He quotes Aldo’s famous dictum, “Recreational development
    is a job not of building roads into lovely country, but of building receptivity into the still unlovely human mind.”
    Being almost eighty with bum knees, I’m unlikely to see much of the Essex Chain, but I’m all in for keeping the area as wilderness. We’ve too little left to have the mechanized recreation and tourist industries ruin it.

  12. Charlie S says:

    David says: “lumping all young men together is absurd.”

    Curt is not lumping together all young men David.He’s specifying stupid young males. His words are as clear as day.There are a ton of stupid young males out there no doubt. The prison system is full of them. I’ll never forget the time I hiked to Squaw Lake way back in the Moose River Recreation Area,way back in nowhere land.What did I discover upon approaching that wonderful jewel? Three empty six-pack bottles of beer near the shore.The people camping across from the trail to Squaw lake told me a bunch of noisy white males had arrived earlier in a car and went on the trail. ‘They’ left the empty bottles behind…stupid young males. This is another mere reason why motorized access should not be allowed in areas that don’t deserve the ruination that follows eventually.

  13. John Henry says:

    As the clubs have their usage rights to 2018 (I think) why not see how it goes for the next few years before committing to any plan? No matter what is picked it will not take effect to the rights expire.

    I would like to see some the camps maintained that have historic value not for private use. They are a great representation of a historic camps and for that a select few would service us well to keep for future generation to see and enjoy.

    Like any new area there will be large increase in usage at the beginning and then a taper off.

  14. bob flacke says:

    Booth has been an insensitive radical all his career. Isensed he could not properly think through most decision balances and removed him as a DEC staff member,

    Remember the state now owns a tree farm. Not wilderness area. .remember a tree farm.

    bob fkacke

    • bob flacke says:

      What is wrong with the truth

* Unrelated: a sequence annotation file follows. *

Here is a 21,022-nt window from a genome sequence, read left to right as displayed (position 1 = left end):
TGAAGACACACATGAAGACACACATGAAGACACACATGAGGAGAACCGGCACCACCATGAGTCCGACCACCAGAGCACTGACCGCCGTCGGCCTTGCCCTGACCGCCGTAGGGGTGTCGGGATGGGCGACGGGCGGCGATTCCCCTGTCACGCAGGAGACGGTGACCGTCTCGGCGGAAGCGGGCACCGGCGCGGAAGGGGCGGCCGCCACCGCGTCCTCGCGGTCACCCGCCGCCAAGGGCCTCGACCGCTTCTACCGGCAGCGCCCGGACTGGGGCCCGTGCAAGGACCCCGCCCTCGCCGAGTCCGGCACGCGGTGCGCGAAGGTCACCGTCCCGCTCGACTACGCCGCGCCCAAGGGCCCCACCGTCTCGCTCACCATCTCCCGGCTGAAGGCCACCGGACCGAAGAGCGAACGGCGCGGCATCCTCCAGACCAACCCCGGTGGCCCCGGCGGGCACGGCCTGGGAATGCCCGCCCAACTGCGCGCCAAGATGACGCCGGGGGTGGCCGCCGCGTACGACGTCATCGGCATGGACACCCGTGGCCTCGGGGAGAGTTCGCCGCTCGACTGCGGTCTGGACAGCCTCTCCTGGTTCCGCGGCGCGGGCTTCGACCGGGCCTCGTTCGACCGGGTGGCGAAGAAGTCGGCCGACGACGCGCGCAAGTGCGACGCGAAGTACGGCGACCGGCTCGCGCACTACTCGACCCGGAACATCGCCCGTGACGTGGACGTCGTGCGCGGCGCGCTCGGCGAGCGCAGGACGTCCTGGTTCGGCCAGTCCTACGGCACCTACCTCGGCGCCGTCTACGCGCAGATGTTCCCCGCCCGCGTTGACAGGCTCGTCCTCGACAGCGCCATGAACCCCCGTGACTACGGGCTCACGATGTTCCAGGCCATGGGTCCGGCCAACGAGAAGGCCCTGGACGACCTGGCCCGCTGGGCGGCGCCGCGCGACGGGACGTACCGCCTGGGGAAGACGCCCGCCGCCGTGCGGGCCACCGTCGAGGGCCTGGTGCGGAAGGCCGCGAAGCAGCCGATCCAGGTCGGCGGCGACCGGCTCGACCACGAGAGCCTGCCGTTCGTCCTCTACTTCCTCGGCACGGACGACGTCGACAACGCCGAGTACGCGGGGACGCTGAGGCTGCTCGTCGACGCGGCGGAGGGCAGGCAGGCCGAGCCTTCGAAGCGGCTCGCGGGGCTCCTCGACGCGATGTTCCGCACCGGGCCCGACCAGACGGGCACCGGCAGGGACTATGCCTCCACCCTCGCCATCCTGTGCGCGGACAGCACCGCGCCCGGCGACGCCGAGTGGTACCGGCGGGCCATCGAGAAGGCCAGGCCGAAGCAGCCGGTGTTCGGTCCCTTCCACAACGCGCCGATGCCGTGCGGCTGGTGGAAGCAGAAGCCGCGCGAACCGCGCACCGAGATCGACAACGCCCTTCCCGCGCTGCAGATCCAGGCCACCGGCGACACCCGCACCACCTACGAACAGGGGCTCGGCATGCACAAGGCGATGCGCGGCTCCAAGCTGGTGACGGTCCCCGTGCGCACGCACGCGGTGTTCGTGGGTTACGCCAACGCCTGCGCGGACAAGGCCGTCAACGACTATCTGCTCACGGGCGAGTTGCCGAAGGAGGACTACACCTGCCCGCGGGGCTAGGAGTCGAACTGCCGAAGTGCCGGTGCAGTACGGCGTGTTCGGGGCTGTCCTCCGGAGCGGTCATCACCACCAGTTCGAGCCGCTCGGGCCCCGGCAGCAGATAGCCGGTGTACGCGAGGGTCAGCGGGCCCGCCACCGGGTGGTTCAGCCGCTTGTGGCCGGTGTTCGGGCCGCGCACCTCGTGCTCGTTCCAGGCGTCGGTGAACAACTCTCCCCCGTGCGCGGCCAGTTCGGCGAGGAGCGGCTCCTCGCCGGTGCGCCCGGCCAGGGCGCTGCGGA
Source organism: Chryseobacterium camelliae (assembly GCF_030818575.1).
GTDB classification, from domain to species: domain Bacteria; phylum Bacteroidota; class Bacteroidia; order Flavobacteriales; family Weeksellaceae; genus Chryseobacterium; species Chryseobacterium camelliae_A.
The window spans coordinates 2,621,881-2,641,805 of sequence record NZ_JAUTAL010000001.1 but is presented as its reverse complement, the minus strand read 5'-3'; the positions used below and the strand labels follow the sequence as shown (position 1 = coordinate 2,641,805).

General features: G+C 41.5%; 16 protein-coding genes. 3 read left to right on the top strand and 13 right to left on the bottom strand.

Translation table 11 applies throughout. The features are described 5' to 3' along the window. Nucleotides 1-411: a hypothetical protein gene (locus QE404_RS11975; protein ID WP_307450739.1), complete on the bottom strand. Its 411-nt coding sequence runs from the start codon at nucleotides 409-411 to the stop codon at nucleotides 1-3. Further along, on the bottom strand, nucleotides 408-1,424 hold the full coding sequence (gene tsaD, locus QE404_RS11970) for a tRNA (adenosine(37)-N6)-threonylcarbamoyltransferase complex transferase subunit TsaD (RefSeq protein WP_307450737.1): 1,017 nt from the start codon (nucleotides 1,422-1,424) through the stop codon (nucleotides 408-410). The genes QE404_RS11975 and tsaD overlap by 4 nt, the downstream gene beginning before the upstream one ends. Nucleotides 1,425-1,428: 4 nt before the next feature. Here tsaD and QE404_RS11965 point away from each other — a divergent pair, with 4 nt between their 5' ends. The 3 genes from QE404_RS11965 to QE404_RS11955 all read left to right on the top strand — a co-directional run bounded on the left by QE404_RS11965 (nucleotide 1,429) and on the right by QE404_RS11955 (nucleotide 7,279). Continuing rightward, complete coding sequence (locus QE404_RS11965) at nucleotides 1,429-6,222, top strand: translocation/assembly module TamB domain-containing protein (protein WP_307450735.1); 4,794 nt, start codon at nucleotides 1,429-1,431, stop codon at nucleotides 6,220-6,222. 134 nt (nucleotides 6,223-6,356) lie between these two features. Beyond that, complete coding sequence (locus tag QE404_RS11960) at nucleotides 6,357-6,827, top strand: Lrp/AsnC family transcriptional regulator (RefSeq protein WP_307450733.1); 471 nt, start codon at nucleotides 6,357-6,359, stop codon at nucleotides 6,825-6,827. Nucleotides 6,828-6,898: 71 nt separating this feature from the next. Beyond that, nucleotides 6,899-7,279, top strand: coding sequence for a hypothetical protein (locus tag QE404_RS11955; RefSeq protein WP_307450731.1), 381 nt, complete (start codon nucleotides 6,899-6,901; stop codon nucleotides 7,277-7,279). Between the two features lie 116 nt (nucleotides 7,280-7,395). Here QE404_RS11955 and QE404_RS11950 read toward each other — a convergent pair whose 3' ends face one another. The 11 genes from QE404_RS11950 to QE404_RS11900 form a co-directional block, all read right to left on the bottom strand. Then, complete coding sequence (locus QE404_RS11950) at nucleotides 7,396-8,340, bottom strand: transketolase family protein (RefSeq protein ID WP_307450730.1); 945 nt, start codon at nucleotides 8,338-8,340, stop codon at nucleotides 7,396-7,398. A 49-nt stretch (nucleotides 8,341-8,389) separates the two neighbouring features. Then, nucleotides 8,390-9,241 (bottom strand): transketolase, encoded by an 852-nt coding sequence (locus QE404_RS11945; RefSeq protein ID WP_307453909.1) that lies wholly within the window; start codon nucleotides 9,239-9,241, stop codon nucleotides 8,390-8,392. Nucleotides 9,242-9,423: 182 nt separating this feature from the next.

• David says:

        It is absurd to think that there are any environmental radicals on the board. Environmental leaning yes. Radical absolutely not.

    • david p. says:

      Mr. flacke,

      In the 19th century before the forest preserve and article 14, the entire adks was a tree farm. But thanks to forest preserve and article 14, it’s been reclaimed as wilderness.

    • Scott van Laer says:

      Most every wilderness area in the Adirondacks was a “tree farm” as you term it, at one point. They all had roads of some type as well. I have spent considerable time in almost every Mgmt area in the ADKs and the Essex Chain feels very much like wilderness from a recreational use standpoint.

  15. Adirondack Citizen says:

    Dick Booth’s hypocrisy knows no bounds. He now preaches that because of its pristine condition APA must classify the Essex Chain as Wilderness.

    (While he conveniently disregards the roads that access the lakes.)

    This is the same Dick Booth that perverted the State Land Master Plan definition of Wilderness by voting to classify man-made Lows Lake as Wilderness.

    Dick Booth doesn’t care about proper classifications. He only cares about classifying EVERYTHING as Wilderness and pushing his doctrinaire agenda.

    • Penn Hoyt says:

      Totally agree with you. I hunted and hiked at Sabatis numerous times when it was owned by the Knox family. I know Johnny is turning over in his grave over this and he never wanted the State to own the property. Lows is a nice little lake but TOTALLY man-made. As to the talk about SYM, I have seen many “environmentalist” do there damnedest to intimidate those who are following the law on lakes and ponds where motors are allowed. Where is the outrage over this behavior?

      The whole area needs economic incentives. It does not need anymore reasons to push businesses out of a struggling area.

      Keep the area wild, not wilderness. Then “old” people like me, with MS, can get to where they need with the help they need.